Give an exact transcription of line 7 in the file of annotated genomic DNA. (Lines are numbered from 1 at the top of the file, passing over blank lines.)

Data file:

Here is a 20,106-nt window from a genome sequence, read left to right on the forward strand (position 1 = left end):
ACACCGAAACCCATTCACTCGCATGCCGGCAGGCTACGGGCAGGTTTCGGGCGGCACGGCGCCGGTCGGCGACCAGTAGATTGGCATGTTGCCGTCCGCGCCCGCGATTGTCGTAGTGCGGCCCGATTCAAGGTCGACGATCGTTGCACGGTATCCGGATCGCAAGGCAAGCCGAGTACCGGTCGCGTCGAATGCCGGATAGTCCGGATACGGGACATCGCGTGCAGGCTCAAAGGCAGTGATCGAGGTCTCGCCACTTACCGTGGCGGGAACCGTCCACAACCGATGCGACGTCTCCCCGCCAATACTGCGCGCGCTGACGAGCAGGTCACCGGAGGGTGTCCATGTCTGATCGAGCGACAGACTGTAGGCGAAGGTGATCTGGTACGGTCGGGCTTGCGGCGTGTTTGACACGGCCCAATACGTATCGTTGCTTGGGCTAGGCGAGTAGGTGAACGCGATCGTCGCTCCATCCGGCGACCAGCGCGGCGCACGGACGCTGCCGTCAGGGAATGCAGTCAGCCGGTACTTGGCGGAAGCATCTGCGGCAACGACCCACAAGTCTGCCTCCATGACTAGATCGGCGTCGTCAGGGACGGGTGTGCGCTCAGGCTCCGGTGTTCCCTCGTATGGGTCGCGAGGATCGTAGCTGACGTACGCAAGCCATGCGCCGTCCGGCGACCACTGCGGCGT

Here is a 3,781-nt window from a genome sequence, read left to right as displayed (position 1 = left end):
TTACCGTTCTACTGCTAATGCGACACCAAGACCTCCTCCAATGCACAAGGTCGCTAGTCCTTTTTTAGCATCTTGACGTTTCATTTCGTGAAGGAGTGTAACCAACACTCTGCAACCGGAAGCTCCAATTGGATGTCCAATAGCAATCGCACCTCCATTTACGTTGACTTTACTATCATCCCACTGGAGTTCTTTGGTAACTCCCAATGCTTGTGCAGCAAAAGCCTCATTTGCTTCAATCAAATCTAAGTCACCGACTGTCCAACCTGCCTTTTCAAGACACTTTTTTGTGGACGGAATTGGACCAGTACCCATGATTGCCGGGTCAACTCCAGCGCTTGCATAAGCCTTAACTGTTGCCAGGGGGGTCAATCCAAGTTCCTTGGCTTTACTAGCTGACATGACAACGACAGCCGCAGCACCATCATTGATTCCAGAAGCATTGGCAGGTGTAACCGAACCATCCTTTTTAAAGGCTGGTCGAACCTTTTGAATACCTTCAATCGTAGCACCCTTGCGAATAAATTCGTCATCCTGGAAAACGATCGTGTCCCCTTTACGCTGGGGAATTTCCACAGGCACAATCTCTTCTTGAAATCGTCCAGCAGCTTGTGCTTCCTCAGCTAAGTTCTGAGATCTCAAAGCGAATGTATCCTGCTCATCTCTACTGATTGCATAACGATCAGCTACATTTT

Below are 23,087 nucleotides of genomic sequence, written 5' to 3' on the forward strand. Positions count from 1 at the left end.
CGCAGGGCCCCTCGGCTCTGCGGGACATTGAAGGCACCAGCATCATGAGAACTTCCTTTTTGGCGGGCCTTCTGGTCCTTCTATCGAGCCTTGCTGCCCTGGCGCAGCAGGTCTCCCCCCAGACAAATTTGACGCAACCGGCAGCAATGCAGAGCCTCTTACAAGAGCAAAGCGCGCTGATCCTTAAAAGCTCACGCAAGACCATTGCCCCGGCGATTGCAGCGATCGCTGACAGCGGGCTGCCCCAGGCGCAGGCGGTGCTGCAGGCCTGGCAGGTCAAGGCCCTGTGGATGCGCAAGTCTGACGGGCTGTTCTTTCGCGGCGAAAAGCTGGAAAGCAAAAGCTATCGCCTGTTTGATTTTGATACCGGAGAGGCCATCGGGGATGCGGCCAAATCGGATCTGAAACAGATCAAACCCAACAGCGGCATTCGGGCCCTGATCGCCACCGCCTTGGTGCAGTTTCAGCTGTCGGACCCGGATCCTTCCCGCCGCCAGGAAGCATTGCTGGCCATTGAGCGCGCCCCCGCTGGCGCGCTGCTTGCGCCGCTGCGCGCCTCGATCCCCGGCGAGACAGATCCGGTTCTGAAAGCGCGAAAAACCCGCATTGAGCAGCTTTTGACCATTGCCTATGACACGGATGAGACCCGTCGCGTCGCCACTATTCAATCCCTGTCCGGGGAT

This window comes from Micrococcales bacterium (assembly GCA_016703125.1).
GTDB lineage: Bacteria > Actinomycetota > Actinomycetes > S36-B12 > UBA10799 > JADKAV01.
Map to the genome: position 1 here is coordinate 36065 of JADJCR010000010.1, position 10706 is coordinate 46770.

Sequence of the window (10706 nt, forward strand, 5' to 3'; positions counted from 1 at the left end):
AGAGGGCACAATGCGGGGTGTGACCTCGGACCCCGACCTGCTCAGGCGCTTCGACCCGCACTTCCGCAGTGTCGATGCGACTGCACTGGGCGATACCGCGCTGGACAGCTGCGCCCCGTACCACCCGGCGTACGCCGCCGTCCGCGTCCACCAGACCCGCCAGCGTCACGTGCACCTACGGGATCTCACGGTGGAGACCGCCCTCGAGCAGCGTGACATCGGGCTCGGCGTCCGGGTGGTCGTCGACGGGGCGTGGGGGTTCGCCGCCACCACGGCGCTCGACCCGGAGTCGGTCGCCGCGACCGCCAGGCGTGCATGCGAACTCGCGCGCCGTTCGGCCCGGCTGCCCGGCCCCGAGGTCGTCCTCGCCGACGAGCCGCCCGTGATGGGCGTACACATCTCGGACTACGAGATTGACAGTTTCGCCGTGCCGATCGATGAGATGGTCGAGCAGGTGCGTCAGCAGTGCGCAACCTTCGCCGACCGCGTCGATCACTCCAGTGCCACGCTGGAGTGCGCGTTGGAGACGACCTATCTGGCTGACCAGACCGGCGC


This window comes from Micrococcales bacterium (assembly GCA_016703125.1).